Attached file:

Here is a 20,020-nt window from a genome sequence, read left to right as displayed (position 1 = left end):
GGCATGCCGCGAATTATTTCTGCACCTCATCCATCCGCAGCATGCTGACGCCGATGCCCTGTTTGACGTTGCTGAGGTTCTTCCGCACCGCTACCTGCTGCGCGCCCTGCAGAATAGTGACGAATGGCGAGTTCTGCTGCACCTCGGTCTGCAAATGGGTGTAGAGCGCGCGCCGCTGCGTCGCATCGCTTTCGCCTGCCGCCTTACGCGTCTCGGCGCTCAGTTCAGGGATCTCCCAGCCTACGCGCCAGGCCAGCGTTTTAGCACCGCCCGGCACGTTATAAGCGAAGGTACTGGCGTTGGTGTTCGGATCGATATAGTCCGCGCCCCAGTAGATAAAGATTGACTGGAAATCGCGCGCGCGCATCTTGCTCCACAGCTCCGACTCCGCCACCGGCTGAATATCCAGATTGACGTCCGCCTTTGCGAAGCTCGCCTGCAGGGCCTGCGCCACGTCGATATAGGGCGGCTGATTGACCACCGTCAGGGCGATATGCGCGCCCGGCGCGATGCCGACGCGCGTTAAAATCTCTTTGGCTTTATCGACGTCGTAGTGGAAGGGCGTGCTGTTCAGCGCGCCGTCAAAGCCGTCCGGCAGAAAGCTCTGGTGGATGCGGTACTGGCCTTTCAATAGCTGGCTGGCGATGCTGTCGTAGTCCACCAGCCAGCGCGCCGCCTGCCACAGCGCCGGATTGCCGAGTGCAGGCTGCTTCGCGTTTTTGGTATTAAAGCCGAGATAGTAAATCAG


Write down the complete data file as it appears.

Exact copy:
Here is a 20,020-nt window from a genome sequence, read left to right as displayed (position 1 = left end):
GGCATGCCGCGAATTATTTCTGCACCTCATCCATCCGCAGCATGCTGACGCCGATGCCCTGTTTGACGTTGCTGAGGTTCTTCCGCACCGCTACCTGCTGCGCGCCCTGCAGAATAGTGACGAATGGCGAGTTCTGCTGCACCTCGGTCTGCAAATGGGTGTAGAGCGCGCGCCGCTGCGTCGCATCGCTTTCGCCTGCCGCCTTACGCGTCTCGGCGCTCAGTTCAGGGATCTCCCAGCCTACGCGCCAGGCCAGCGTTTTAGCACCGCCCGGCACGTTATAAGCGAAGGTACTGGCGTTGGTGTTCGGATCGATATAGTCCGCGCCCCAGTAGATAAAGATTGACTGGAAATCGCGCGCGCGCATCTTGCTCCACAGCTCCGACTCCGCCACCGGCTGAATATCCAGATTGACGTCCGCCTTTGCGAAGCTCGCCTGCAGGGCCTGCGCCACGTCGATATAGGGCGGCTGATTGACCACCGTCAGGGCGATATGCGCGCCCGGCGCGATGCCGACGCGCGTTAAAATCTCTTTGGCTTTATCGACGTCGTAGTGGAAGGGCGTGCTGTTCAGCGCGCCGTCAAAGCCGTCCGGCAGAAAGCTCTGGTGGATGCGGTACTGGCCTTTCAATAGCTGGCTGGCGATGCTGTCGTAGTCCACCAGCCAGCGCGCCGCCTGCCACAGCGCCGGATTGCCGAGTGCAGGCTGCTTCGCGTTTTTGGTATTAAAGCCGAGATAGTAAATCAG